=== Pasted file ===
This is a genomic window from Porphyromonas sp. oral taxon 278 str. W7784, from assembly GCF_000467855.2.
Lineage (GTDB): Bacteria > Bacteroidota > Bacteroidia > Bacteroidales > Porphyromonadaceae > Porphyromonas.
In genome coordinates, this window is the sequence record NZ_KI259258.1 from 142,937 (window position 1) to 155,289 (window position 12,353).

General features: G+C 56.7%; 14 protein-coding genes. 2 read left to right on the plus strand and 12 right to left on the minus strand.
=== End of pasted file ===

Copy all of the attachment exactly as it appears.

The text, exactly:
This is a genomic window from Porphyromonas sp. oral taxon 278 str. W7784, from assembly GCF_000467855.2.
Lineage (GTDB): Bacteria > Bacteroidota > Bacteroidia > Bacteroidales > Porphyromonadaceae > Porphyromonas.
In genome coordinates, this window is the sequence record NZ_KI259258.1 from 142,937 (window position 1) to 155,289 (window position 12,353).

General features: G+C 56.7%; 14 protein-coding genes. 2 read left to right on the plus strand and 12 right to left on the minus strand.